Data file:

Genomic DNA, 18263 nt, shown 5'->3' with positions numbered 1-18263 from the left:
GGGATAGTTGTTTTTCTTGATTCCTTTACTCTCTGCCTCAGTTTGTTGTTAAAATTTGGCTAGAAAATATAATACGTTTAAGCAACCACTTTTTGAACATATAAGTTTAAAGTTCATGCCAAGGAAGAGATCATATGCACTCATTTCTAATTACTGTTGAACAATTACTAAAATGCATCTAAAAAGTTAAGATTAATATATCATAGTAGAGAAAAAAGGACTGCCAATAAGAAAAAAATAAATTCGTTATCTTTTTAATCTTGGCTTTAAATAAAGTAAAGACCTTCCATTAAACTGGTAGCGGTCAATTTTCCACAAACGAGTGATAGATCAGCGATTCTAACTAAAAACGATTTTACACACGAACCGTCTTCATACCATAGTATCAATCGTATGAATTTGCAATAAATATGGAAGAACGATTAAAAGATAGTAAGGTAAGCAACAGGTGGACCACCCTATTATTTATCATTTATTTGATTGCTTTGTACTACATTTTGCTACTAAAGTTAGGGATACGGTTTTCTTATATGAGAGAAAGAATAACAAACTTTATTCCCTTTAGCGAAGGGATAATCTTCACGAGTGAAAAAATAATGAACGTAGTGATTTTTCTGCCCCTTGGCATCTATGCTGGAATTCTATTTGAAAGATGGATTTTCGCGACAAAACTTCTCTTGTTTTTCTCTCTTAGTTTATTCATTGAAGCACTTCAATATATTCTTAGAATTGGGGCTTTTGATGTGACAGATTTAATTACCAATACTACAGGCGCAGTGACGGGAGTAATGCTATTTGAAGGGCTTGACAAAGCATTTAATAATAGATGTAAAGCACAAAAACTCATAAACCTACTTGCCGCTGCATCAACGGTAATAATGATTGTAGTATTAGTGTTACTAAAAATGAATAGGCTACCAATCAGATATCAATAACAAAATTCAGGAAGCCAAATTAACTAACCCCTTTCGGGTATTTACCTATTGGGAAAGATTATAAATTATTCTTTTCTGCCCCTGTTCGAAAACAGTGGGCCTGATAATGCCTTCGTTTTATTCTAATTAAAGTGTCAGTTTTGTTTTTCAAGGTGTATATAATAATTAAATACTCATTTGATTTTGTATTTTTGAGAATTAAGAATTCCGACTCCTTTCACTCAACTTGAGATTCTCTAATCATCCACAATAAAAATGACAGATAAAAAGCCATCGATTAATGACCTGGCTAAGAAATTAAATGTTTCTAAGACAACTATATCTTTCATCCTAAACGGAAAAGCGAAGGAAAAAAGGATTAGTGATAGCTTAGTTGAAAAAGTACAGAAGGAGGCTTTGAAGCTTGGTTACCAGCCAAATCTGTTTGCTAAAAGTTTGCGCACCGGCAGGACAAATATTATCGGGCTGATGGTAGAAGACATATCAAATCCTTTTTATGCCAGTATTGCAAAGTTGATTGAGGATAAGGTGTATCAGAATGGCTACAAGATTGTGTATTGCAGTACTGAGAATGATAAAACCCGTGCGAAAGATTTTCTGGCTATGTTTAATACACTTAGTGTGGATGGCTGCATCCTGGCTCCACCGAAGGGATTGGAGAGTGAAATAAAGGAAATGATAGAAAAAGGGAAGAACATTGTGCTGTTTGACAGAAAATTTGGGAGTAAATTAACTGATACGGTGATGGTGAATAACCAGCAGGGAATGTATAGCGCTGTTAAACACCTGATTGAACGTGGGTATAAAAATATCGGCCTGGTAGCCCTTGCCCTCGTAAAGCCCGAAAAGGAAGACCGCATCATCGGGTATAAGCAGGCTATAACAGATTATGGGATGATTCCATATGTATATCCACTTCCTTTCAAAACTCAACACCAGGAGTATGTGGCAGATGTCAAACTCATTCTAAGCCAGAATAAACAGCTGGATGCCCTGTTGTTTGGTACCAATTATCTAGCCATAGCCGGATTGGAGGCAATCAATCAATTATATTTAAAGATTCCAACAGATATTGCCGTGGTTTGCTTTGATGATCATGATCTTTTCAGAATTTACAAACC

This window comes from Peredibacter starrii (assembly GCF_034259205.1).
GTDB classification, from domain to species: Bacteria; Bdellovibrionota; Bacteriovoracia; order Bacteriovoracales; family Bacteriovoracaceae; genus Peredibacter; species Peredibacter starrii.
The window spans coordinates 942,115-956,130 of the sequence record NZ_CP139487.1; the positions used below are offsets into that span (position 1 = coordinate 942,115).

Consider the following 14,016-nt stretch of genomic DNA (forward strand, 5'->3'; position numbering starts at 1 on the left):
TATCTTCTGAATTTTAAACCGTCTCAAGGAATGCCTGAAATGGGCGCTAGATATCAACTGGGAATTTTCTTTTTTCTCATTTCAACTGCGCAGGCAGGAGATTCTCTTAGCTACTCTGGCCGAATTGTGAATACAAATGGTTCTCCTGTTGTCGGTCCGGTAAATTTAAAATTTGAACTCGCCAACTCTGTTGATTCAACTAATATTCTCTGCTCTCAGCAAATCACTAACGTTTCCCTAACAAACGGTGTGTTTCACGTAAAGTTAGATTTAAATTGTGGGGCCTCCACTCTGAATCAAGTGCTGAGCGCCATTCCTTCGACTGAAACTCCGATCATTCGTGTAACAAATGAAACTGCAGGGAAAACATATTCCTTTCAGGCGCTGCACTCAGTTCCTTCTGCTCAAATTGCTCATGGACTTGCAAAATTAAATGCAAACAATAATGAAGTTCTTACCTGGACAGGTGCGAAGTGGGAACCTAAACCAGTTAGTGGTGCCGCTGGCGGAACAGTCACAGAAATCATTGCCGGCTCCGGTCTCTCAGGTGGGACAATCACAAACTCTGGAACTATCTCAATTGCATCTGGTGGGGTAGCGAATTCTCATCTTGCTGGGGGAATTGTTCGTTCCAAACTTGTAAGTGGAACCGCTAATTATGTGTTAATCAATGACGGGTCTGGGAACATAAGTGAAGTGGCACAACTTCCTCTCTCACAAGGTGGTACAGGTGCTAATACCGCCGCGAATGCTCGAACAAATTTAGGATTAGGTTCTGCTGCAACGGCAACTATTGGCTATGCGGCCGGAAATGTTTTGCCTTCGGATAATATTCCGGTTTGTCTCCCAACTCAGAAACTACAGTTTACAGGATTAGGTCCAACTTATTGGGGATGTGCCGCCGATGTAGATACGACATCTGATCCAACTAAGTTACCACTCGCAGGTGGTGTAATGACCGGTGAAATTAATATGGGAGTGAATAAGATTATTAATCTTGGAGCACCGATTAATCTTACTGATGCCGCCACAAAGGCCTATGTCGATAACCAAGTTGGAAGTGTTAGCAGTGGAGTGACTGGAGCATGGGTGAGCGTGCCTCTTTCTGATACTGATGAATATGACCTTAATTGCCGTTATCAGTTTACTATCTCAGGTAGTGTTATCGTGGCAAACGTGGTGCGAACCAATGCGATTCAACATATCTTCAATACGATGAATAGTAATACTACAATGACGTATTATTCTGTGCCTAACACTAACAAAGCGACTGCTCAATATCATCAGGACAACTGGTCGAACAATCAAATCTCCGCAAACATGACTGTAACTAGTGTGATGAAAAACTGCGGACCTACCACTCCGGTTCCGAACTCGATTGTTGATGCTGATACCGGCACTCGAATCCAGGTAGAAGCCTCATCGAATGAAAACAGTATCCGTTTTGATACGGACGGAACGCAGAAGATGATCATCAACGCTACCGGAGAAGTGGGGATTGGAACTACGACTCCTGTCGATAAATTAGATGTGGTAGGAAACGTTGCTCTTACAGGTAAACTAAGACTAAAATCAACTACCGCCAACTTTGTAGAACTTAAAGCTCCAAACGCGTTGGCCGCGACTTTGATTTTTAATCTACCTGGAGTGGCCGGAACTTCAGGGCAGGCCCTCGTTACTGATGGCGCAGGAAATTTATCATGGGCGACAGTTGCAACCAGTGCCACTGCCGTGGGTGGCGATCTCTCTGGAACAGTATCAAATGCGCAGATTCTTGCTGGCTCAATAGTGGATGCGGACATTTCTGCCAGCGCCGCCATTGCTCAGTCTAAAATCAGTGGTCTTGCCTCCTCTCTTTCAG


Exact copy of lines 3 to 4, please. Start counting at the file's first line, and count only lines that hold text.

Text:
This window comes from Peredibacter starrii (assembly GCF_034259205.1).
GTDB classification, from domain to species: Bacteria; Bdellovibrionota; Bacteriovoracia; order Bacteriovoracales; family Bacteriovoracaceae; genus Peredibacter; species Peredibacter starrii.